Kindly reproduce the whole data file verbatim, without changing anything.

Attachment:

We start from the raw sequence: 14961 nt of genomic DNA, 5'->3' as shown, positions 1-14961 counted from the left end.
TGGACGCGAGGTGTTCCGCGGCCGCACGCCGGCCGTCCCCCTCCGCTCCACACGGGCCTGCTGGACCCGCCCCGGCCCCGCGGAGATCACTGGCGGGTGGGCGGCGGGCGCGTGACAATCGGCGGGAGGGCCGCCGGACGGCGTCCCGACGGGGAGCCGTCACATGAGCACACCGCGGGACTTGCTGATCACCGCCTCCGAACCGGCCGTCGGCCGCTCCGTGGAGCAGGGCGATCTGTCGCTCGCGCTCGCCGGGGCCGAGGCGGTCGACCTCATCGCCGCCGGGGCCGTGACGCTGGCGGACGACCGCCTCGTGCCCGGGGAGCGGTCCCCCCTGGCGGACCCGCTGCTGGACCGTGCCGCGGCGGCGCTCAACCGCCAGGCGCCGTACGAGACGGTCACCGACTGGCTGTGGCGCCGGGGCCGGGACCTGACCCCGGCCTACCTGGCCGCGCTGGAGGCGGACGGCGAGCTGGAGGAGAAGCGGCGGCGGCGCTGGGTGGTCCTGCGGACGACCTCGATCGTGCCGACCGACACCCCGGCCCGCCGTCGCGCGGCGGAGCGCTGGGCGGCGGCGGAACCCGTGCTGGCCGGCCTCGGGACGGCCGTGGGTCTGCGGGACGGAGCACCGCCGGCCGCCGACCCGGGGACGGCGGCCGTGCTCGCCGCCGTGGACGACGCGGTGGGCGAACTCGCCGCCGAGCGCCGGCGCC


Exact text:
We start from the raw sequence: 14961 nt of genomic DNA, 5'->3' as shown, positions 1-14961 counted from the left end.
TGGACGCGAGGTGTTCCGCGGCCGCACGCCGGCCGTCCCCCTCCGCTCCACACGGGCCTGCTGGACCCGCCCCGGCCCCGCGGAGATCACTGGCGGGTGGGCGGCGGGCGCGTGACAATCGGCGGGAGGGCCGCCGGACGGCGTCCCGACGGGGAGCCGTCACATGAGCACACCGCGGGACTTGCTGATCACCGCCTCCGAACCGGCCGTCGGCCGCTCCGTGGAGCAGGGCGATCTGTCGCTCGCGCTCGCCGGGGCCGAGGCGGTCGACCTCATCGCCGCCGGGGCCGTGACGCTGGCGGACGACCGCCTCGTGCCCGGGGAGCGGTCCCCCCTGGCGGACCCGCTGCTGGACCGTGCCGCGGCGGCGCTCAACCGCCAGGCGCCGTACGAGACGGTCACCGACTGGCTGTGGCGCCGGGGCCGGGACCTGACCCCGGCCTACCTGGCCGCGCTGGAGGCGGACGGCGAGCTGGAGGAGAAGCGGCGGCGGCGCTGGGTGGTCCTGCGGACGACCTCGATCGTGCCGACCGACACCCCGGCCCGCCGTCGCGCGGCGGAGCGCTGGGCGGCGGCGGAACCCGTGCTGGCCGGCCTCGGGACGGCCGTGGGTCTGCGGGACGGAGCACCGCCGGCCGCCGACCCGGGGACGGCGGCCGTGCTCGCCGCCGTGGACGACGCGGTGGGCGAACTCGCCGCCGAGCGCCGGCGCC